Themes and Morals of "Death of a Salesman".
Arthur Miller's "Death of a Salesman" captures the motions of life through the eyes of those who have lost their identity and sense of reality. Through themes such as the American Dream and the repercussion of past actions, morals are presented to the reader. Miller demonstrates the extremities that the Loman family goes through to achieve the "perfect American family". Through the themes and morals, the struggle for happiness is presented, as well as the mistakes that sustain the Lomans from happiness. With a firm view on life to be "well-liked", the Lomans entrap themselves in a life of fiction, fantasy, and lies.
The "American Dream", a universal and common theme among American literature, is very evident in "Death of a Salesman. Willy yearns to be a successful salesman, and a supporting husband and father. He tries to be a role model to his sons, Biff and Happy. Willy makes it his personal responsibility to provide for his family in whatever ways he sees fit. Willy wants to be the best in his field. He attempts to be the best salesman he can be. Willy's inability to reach his goals result in unhappiness, pressure, and eventually suicide. The American dream also relates to Biff Loman. Biff wants to find a stable job and lead a successful life in hopes of re-establishing the relationship with his father. Linda Loman also has experience with the American dream. She longs for the perfect, traditional American family; one in which the sons respect the father and have good relationships with one another. She leads the role of the traditional American housewife, and is almost a foil to Willy. Willy, Biff, and Linda all come in contact with the American dream and are prime examples of the problems longing for that dream can cause.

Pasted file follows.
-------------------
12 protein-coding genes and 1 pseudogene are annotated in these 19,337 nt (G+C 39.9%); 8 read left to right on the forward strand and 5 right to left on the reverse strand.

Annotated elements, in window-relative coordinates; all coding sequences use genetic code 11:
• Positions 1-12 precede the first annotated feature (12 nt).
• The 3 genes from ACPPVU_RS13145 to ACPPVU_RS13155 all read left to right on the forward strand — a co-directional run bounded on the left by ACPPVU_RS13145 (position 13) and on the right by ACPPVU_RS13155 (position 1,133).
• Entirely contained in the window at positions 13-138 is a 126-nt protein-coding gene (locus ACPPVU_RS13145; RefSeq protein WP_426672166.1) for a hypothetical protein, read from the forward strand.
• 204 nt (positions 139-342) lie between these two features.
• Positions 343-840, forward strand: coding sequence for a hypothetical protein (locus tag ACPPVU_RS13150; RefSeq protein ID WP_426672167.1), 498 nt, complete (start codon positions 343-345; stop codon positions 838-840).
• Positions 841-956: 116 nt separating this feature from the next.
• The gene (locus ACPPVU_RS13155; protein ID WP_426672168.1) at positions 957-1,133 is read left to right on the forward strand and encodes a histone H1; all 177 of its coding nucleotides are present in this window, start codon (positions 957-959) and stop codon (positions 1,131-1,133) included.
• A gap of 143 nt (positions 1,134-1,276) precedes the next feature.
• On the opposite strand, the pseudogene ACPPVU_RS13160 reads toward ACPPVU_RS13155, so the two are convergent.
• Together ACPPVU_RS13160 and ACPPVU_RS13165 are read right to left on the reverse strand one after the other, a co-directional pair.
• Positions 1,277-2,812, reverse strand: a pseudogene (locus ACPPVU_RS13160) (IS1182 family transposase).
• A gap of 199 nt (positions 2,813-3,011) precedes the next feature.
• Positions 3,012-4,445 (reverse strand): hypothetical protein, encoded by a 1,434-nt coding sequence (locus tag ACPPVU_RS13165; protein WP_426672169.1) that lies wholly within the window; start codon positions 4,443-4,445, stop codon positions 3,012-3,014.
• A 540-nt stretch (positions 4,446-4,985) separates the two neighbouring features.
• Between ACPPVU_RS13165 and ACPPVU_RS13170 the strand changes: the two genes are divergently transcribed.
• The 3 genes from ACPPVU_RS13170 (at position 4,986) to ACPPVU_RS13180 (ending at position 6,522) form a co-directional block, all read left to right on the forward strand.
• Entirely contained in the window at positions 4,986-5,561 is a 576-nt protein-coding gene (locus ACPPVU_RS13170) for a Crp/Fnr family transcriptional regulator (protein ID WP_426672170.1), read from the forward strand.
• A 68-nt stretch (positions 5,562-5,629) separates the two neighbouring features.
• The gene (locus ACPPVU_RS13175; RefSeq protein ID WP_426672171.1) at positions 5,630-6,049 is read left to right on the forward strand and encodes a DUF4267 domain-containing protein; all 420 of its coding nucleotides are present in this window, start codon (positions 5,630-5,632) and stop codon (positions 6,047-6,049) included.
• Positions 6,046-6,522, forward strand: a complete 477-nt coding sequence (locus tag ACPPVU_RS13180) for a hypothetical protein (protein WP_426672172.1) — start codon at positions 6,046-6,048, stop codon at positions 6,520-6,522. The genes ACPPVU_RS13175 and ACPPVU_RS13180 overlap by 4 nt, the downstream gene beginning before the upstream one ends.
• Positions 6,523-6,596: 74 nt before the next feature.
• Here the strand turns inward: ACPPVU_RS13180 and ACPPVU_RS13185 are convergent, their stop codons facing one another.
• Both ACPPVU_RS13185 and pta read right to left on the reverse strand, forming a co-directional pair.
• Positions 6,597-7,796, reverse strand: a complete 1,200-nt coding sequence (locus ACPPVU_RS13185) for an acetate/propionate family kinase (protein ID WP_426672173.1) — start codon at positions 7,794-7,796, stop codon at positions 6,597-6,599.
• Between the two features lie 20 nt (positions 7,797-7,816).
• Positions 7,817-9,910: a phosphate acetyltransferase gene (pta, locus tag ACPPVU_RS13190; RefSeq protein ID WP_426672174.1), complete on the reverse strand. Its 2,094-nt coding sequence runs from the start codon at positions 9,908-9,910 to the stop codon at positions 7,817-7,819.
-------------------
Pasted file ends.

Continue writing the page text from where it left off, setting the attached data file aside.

Another prominent theme, which many can relate to, is the repercussion of past actions. Characters often do not consider the consequences of their actions, and as a result, the actions will catch up with him or her sooner or later.